Spirituality of the Everyday


Now that we are about to celebrate the feast of the Little Flower, St. Therese of the Child Jesus, it is a good time to reflect on the spirituality of the “everyday.” We all need a boost, a spiritual boost, every now and then, but if you’re like me you will probably say that God hides in disguises. I mean that it takes a lot of faith to see Him in the monotony of everyday. Going through the same routine and seemingly solving the same problems that do not seem to go away. It is a stretch, but it is the only way to a real spiritual growth, i think. The Little Flower is a wonderful reminder to us all that we do not have to do BIG things to please God. But if you are realistic, even the little things can be difficult to do, day in and day out, if we don’t fix our eyes on what really matters. How’s the view from where you’re standing?


Dear Sister,

From the view where I stand, I ‘ll tell you that St. Therese is my favorite Saint and her influence on me is very good.
St. Therese often thought God was so good to her. That is what I often feel also. I guess that is God’s specialty – He makes everyone feel special and so much loved.

I try to practice the little way like St. Therese did – not complain when I could and utilize each small thing to work on my own virtue.
One day when I made a left turn out of a parking lot, a coming car from left side that was still far away beeped me so loud that scared me. Honestly there was no reason for it to honk on me. After I safely got into my lane, the car was not even close. But when it passed me, the driver beeped at me like crazy. I was sick and tired at the time. But I quickly said a prayer to bless that driver.

Another time I went to Walmart to pick up some food. They just changed all the check out stations to be self-checkout. One customer service person stood around to see if any help may be needed. I asked her a question and she rudely told me I had to figure it out myself. Then she told her co-worker who went to talk to her, by pointing at me and laughing – something like how could she be so stupid and not be able to figure it out. Then I had to cancel an item, and needed her to scan her card. But she refused until I told her I would not be able to pay without her scanning her card. I was very upset inside. But after walking out, I said a prayer to bless her even I did not feel like to.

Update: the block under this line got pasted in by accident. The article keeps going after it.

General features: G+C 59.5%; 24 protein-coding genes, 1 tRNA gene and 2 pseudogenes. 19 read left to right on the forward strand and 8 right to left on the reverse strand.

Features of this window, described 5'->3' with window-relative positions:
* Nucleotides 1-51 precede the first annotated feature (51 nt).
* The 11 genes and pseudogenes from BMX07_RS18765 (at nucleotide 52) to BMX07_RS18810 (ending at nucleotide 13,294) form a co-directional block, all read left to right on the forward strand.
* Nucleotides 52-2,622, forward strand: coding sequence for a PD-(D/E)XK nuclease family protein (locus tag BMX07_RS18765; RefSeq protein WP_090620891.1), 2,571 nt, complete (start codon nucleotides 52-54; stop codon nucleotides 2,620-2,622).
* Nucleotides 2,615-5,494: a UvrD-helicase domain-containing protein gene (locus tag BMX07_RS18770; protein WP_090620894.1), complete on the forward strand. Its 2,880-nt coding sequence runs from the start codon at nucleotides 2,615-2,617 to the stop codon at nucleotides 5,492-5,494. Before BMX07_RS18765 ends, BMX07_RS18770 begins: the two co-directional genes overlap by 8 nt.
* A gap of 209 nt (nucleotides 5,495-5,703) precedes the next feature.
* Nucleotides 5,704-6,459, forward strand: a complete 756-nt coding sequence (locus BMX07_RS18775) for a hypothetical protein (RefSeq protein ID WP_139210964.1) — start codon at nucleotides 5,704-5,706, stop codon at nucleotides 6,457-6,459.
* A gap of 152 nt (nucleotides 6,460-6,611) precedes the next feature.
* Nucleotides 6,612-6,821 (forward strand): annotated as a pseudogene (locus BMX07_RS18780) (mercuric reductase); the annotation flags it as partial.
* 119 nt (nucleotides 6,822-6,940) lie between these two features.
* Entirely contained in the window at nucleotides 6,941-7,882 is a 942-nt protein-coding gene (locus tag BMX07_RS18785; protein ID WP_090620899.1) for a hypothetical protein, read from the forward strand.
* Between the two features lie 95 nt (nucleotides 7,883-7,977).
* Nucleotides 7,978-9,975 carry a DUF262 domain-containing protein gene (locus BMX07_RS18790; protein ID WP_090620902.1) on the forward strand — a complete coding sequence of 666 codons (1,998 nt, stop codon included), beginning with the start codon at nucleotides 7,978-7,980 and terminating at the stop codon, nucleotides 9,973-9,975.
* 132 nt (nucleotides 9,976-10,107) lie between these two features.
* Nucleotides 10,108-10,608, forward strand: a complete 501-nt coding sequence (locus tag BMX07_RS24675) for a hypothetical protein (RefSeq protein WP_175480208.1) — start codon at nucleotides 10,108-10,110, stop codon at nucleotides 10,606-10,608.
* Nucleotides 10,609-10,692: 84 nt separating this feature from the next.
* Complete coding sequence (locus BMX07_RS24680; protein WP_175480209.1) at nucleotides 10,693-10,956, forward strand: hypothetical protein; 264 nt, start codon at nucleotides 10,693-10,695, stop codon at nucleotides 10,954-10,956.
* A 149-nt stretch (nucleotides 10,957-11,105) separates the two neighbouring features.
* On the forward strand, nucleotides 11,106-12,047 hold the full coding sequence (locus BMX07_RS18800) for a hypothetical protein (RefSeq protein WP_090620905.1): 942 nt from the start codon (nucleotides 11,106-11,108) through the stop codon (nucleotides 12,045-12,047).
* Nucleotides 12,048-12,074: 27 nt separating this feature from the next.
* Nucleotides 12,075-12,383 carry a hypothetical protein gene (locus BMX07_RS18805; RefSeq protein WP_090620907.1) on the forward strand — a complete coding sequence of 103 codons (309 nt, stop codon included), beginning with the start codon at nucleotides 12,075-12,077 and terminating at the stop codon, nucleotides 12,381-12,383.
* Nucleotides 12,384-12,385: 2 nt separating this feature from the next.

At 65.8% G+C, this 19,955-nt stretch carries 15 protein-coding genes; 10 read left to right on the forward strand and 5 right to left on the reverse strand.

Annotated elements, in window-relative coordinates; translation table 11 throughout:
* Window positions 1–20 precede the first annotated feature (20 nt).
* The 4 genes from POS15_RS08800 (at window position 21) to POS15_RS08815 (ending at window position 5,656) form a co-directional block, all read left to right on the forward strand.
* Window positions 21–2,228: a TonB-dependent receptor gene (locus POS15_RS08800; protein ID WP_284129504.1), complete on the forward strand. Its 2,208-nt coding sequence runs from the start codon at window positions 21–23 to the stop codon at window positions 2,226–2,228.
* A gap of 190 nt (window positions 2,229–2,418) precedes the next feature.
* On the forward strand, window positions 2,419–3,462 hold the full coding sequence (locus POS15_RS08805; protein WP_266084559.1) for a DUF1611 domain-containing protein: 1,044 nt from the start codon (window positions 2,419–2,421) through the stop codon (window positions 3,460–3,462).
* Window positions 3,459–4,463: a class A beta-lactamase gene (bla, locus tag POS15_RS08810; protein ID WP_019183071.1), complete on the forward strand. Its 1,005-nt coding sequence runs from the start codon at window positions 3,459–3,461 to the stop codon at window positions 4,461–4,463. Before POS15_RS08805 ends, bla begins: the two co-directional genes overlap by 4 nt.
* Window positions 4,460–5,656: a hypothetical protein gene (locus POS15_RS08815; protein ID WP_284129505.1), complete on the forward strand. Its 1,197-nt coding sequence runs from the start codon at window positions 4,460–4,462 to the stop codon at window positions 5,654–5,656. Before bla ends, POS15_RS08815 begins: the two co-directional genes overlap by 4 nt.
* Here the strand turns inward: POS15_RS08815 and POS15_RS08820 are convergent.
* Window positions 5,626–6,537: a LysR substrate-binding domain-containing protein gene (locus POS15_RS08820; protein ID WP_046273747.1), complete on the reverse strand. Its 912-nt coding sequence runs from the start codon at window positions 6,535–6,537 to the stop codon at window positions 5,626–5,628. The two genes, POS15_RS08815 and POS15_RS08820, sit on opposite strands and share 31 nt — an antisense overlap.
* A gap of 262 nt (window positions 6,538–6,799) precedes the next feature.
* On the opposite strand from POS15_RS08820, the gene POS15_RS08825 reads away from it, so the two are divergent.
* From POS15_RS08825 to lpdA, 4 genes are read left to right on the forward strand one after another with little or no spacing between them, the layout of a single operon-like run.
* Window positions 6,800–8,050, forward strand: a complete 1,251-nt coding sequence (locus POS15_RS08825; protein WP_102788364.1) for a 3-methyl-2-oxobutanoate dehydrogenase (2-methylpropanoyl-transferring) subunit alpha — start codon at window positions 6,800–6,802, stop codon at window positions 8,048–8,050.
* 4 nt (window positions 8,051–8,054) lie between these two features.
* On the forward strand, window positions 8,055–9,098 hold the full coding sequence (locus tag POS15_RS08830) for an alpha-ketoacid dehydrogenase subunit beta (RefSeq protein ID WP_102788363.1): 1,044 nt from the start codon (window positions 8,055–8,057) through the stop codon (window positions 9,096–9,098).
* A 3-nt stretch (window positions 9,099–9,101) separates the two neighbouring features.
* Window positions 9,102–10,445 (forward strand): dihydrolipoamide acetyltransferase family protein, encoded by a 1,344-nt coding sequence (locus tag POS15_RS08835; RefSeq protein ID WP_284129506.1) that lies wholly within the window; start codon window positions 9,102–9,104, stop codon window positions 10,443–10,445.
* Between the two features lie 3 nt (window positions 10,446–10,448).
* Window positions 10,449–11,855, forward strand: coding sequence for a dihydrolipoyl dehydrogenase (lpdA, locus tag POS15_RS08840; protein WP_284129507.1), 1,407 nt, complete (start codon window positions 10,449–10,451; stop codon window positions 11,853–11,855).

All these are learned from my favorite Saint little flower’s examples. Little things and little ways are not always easy. But with God’s grace, I learn to be patient and try my best as St. Therese taught us. I guess that is part of my everyday spirituality.


That’s a great phrase…“the spirituality of the everyday”.

I seem to be continually learning that lesson. I often get caught-up by the lie that unless I’m doing something remarkable, like saving the world (oh, Jesus already did that), then I cannot possibly be pleasing and am not worth anything to Him. I lose sight of the importance of my relationship with Him and the fact that He just wants me to be…with Him.

Then a wonderful thing happens. He breaks through to me, in usually a quiet, simple way to remind me that life is His gift to me - that I don’t have to fix all the problems (or remind Him that they exist).

And that makes it easier for me to go to bed at night, knowing I will get up tomorrow and go through the same routine and seemingly solve the same problems that do not seem to go away.

And every time that happens, I fall further and further in love with Jesus and want to do nothing more than spend time just being…with Him.:signofcross:


Thank you. That is the spirit of Therese.


Thank you Sister for the post. Yours is a needful reminder of the finding God in the simple things we may do for the love of Him.

My own thoughts on the “Spirituality of the Everyday”…

I desire to and pray that, I may have my heart and my daily actions align with Jesus. (Sorry - My explanations are a poor substitute for what I feel). Several times per day I ask the Blessed Virgin to lead me to her Son.